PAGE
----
Travelling on the motorway (autovia d’ Malaga) from the Costa del Sol to Cordoba in search of some light Spanish culture; one inveterately will a require a comfort break. The anticipation of finding an enclave of peace and tranquility in an otherwise 120kph high octane fuelled duel along the twisty, winding motorways of Andalusia; is more than a mere temptation. There are a smattering of Repsol service stations, however, I like to hunt. My prey is the real Spain!

Entering Cuevas Bajas, was reminiscent of driving into an unfamiliar town in a Stephen King novel. Descending into a valley, one crosses into dense fog which gives the entire area an eerie quality. Furthermore as voyeurs to the work of Mr King, we beg & beseech his characters to ‘turn around & get the hell out’, but inquistively they travel on until their gruesome untimely end; I was no different.

Through quiet empty streets I voyaged, not seeing another living soul. I began to wonder should I make a u-turn and get back to the comfort of the autovia with total disregard for the local speed limits!

Eventually I came upon the main square. I was quite relieved for I had passed several shops, offices, and cafes which were all most definitely cerrado.

I parked the car outside what I assumed was the main church and spied across the ‘plaza’ two demons in disguise; I had found two smokers.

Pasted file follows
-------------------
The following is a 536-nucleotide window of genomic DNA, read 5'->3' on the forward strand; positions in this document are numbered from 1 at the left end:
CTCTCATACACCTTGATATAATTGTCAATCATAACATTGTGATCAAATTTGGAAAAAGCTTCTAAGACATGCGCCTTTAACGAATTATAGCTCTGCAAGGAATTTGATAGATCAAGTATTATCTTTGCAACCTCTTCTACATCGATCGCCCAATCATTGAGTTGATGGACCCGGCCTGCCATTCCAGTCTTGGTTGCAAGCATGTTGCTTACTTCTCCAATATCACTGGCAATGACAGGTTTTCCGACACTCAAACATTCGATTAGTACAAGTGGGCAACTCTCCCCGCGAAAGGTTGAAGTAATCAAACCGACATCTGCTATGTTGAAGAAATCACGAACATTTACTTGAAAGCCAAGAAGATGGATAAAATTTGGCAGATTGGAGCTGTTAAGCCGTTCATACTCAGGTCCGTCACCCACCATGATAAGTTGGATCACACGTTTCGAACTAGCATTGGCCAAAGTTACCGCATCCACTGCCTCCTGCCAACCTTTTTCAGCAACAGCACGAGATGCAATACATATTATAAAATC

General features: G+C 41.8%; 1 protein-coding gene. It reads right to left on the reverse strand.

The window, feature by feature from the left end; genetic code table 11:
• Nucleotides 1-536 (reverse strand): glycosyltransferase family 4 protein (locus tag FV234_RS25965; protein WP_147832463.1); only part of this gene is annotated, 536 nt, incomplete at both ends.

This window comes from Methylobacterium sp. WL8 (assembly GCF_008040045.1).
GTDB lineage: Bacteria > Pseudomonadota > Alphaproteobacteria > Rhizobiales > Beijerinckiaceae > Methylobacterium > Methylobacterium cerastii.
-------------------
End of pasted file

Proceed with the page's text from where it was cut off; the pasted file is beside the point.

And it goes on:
the church of San Juan Bautista

Nicotine addicts could only mean one thing at this hour; caffeine fixes. I moistened my lips and ventured towards the source of the acrid air. Battling with and ultimately conquering the need for tobacco some seven years ago, gives one a heighten sense of its presence and equal disdain. But this day I was feeling a little less disgust for I needed to partake of caffi con leche, con sacarina, por favor.

I entered Tony’s bar & discovered the majority of the town’s people. 10 am on a cold December morning, even by my standards, one needs several boosts of caffeine to get the ‘motor running’.

Tony was charming & retorted to my bad Spanish with excellent English. We exchanged pleasantries & I blended in & watched with eagerness, life – life in the real Spain.

Before returning to the journey I stopped make some photographs. I noted more towns-folk were emerging & concluded that 10am start on the Costa must be more 11(ish) in the interior.

Travelling through the veil of fog back towards the warm winter sun and higher ground, I must confess to a sense of relief often associated with Mr King’s survivors.

Cuevas Bajas is a town in the province of Málaga, part of Andalusia & is situated 75 kilometers from Málaga. The natives are called Cueveños.

Cuevas Bajas is located in a valley where Málaga overlooks the Genil river & retains the appearance of an Andalusian village, with short, narrow streets and its houses with barred windows and balconies.

Its most interesting monuments are the church of San Juan Bautista, built in the eighteenth century.

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